Blog & Opinion
18 April 2019 • Anastasiya Dusanska
What is my university of applied sciences diploma really worth?
I began to ask myself this question during my search for a suitable master. At most universities, degree programmes that offer a pre-master’s are few and far between. And when you do find one that offers a pre-master’s programme, they demand that you are a prodigy with an average of eight or higher. Have these universities never heard of the Dutch culture of just scraping by with a passing grade? Sometimes, if you really dig deep online, you come across a degree programme that will admit you right away. But then you discover it’s one where you have to pay thirty thousand euros in tuition per academic year. Apparently the research universities also didn’t get the memo explaining that university of applied sciences degree programmes take longer than research university degrees, so university of applied sciences students usually have more student debt and fewer euros.
University of applied sciences diploma or an extra chromosome?
To be very honest, the proud feeling of obtaining my European Studies bachelor’s degree didn’t last very long. During the open days for master degrees, university of applied sciences graduates are treated like people with an intellectual disability. Once I listened to an hour-long information session about a master and only at the very end did the lecturer say that people with a university of applied sciences degree were not admissible at all. If I get on a tram that doesn’t stop at a wheelchair-accessible stop, please tell me before I get on. Apparently even the time of university of applied sciences students is less valuable than that of research university students.
Wasn’t practice-oriented supposed to be better?
I don’t deny the fact that the research universities have a point when they say there is a difference in how universities of applied sciences conduct research compared to research universities. After all, I was able to experience it in person during my pre-master. What is still unclear to me, is why there should be a difference at all. I have always been under the assumption that universities of applied sciences were more focused on practice and that should give you an advantage in the workplace, compared to a research university student. While they are looking for sources that support their hypothesis for the solution of a case, you have already solved the problem. Only I was never told that before I step onto the work floor I will have to drastically adjust my expectations. Your options after obtaining your bachelor’s degree are not nearly as broad as the open days of degree programmes lead you to believe.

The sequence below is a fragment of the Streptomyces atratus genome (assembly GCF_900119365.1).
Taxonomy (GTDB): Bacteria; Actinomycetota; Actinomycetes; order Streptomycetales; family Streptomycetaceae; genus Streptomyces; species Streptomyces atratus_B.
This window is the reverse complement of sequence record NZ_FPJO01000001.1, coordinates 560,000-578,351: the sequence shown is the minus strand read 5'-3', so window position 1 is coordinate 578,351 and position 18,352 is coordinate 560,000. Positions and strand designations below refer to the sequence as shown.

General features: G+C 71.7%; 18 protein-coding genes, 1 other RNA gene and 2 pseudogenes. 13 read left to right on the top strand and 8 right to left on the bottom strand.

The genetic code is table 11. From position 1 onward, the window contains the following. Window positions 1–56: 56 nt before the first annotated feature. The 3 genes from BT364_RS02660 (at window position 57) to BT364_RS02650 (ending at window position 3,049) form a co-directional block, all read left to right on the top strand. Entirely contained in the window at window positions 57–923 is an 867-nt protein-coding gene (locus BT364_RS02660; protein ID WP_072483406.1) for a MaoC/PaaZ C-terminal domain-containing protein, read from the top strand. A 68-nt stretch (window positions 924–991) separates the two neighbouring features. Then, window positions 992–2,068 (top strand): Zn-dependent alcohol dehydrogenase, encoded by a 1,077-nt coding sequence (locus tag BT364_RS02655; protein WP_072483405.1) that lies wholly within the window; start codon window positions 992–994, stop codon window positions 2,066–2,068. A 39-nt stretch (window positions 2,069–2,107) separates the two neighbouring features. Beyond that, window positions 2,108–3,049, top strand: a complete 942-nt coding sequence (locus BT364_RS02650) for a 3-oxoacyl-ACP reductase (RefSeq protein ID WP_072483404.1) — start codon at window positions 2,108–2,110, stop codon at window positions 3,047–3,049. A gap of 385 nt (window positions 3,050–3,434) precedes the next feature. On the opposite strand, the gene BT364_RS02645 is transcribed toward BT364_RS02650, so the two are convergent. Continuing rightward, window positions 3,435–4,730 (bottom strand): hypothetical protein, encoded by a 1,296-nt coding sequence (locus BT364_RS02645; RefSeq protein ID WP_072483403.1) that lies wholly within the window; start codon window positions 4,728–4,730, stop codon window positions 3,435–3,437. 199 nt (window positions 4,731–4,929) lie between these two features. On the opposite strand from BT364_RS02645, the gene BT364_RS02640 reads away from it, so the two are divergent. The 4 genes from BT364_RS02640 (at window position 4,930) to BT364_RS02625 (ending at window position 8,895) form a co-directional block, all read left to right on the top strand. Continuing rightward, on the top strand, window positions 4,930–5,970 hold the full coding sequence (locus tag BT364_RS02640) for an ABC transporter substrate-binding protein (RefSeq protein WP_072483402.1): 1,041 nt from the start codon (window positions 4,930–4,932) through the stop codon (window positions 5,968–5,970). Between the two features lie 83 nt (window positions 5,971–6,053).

Is the university of applied sciences diploma a lemon?
For a moment I thought I could outsmart people and applied for a traineeship. Working and studying while your employer pays for it and also understands why you cannot work overtime, because you still have to finish your homework that he or she is paying for. But even the traineeships require a master’s degree. Maybe it’s my fault, or the fault of the degree I have chosen, and perhaps I choose things that are out of my reach. But if that were the case, wouldn’t my friends share the same frustrations? I am not even talking about my foreign fellow students who are left in shock when they realise that they cannot start a university master’s degree immediately after graduation. So I cannot help but ask myself, what is my university of applied sciences diploma worth if I want to transfer to a research university? Did I buy a very expensive lemon that I will be paying off for decades to come?
See also this article in H| News about limited number of bridging courses to transition from a university of applied sciences to a research university.
Anastasiya graduated from The Hague University of Applied Sciences (European Studies) in 2018. She has started the pre-master’s programme Intercultural Communication at Utrecht University and writes about her experiences there. In her spare time, Anastasiya practices Zumba and Krav Maga.